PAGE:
One of the ways we categorize stars is by their metallicity. That is the fraction of heavier elements a star has compared to hydrogen and helium. It’s a useful metric because the metallicity of a star is a good measure of its age.
The hydrogen and helium we see in the universe were created in the early moments of the big bang. That’s why they are so plentiful. Heavier elements such as carbon and iron are created through astrophysical processes such as the fusion of elements in stellar cores, or during the collisions of white dwarfs and neutron stars. Because of this, the earliest stars were made only of hydrogen and helium. Over time the abundance of heavier elements gradually increased, so younger stars tend to have a higher metallicity.
Since we can determine the metallicity of a star by observing its spectrum, we know the overall metallicity of stars, both in our galaxy and others. We can therefore group stars into metallicity “populations.” This is done by defining the hydrogen to iron ratio, [Fe/He], on a logarithmic scale setting our Sun as the zero point. Thus, Population I stars have a ratio of at least -1, meaning they have 10% or more of the Sun’s [Fe/He] ratio. Older Population II stars have a lower metallicity than Population I, and Population III (the first generation stars) would have no metallicity at all.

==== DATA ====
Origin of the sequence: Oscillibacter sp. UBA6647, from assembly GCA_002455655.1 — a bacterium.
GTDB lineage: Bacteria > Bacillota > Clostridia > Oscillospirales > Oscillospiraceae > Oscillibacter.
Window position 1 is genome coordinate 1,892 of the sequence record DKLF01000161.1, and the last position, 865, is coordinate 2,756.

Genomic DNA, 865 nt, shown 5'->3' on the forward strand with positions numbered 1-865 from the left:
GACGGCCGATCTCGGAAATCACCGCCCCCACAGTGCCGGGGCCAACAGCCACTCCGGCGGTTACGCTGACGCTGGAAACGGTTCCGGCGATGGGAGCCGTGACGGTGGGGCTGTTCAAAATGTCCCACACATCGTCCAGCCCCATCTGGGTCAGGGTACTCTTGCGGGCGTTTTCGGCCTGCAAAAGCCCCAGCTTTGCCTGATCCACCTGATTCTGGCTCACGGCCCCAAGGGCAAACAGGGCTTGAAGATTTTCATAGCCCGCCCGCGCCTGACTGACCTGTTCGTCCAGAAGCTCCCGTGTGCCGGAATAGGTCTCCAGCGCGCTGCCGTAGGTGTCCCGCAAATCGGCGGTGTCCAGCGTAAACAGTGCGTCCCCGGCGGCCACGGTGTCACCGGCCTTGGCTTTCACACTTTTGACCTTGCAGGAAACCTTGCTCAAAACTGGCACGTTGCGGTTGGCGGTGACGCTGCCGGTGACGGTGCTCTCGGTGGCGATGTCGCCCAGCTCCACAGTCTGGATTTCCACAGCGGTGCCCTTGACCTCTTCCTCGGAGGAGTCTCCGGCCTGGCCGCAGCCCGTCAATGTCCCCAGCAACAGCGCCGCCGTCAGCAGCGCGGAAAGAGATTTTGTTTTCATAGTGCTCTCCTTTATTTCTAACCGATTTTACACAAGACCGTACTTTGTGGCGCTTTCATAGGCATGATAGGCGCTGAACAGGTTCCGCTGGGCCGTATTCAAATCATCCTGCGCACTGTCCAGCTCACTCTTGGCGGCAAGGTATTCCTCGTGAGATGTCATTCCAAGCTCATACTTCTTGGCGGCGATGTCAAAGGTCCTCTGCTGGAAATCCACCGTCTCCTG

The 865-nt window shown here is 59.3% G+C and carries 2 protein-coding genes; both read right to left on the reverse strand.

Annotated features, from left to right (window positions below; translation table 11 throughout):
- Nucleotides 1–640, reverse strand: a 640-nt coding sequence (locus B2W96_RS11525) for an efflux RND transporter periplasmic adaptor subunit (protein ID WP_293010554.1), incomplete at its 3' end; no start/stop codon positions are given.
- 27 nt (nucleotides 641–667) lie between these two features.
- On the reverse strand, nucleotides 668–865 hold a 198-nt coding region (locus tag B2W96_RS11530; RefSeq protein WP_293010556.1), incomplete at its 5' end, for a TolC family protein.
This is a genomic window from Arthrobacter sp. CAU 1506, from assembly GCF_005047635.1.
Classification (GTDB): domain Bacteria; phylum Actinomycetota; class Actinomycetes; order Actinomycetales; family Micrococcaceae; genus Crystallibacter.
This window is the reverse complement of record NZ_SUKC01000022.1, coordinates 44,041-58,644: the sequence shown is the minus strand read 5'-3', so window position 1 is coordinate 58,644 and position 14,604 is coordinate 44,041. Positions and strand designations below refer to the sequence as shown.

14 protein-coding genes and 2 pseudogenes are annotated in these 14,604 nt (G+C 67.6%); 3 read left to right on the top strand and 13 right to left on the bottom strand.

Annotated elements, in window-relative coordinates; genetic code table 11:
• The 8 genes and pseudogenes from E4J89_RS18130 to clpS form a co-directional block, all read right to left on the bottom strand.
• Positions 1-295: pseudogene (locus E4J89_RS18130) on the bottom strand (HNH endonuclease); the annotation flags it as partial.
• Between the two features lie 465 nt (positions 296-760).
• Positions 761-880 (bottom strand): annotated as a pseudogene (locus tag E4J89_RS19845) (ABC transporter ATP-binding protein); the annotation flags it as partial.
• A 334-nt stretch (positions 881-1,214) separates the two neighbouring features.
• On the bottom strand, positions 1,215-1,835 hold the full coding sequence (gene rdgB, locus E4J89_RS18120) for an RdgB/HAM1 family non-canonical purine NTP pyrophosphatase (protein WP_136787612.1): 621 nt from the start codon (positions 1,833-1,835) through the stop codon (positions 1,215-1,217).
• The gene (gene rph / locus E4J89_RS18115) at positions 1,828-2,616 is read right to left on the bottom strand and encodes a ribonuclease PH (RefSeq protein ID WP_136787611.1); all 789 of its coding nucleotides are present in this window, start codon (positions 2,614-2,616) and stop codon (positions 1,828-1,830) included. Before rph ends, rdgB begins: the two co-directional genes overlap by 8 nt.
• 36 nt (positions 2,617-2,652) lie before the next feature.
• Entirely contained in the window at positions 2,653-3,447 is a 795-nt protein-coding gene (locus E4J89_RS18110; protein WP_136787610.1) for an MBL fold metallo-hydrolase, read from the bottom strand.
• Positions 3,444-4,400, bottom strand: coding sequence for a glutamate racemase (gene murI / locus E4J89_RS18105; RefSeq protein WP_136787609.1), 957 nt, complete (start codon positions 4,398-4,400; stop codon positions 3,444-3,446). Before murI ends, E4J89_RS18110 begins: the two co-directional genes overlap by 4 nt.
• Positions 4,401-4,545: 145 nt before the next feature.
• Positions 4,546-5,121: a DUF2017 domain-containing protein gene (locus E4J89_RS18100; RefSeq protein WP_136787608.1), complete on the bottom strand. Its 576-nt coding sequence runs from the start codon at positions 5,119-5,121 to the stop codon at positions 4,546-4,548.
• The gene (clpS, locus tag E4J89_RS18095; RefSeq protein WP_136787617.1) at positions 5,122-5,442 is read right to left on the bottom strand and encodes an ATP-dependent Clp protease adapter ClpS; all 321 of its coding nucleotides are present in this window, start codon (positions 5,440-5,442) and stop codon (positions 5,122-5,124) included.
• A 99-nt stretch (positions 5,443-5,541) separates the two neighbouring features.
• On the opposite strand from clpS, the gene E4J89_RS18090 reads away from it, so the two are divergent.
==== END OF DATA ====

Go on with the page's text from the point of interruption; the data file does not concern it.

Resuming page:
In our galaxy, these populations of stars are distributed from the galactic plane outward. The youngest Population I stars tend to be within the spiral arms of our galaxy, while older Population II stars tend to be above or below the galactic plane. The diffuse outer halo of stars surrounding the Milky Way tend to be the stars lowest in metallicity.
This makes sense since stars are born within the dense gas and dust within the galactic plane, particularly the spiral arms. Over time, the gravitational dance of stars would allow them to migrate outward. Only older stars have had time to drift away from the plane.
But as ground-based sky surveys and the Gaia spacecraft give us a more detailed view of the Milky Way, it’s revealing surprises about our long-held galactic model. This can be seen in a recent study looking at some of the oldest stars in our galaxy.1
Using Australia’s SkyMapper Southern Survey, the team identified 475 stars with a [Fe/He] ratio less than one-thousandth that of our Sun. We would expect them to be halo stars, but when the team calculation the positions and orbits of these stars using data from Gaia they found that 11% of them orbit within the galactic plane. Their orbits are also very circular, similar to the orbit of the Sun. This is surprising and goes against predictions of current galactic evolution models.
Large sky surveys of our galaxy are certain to revolutionize our understanding of the Milky Way. As even these early results show, it is clear we still have much to learn.
Cordoni, G., et al. “Exploring the Galaxy’s halo and very metal-weak thick disk with SkyMapper and Gaia DR2.” Monthly Notices of the Royal Astronomical Society (2020). ↩︎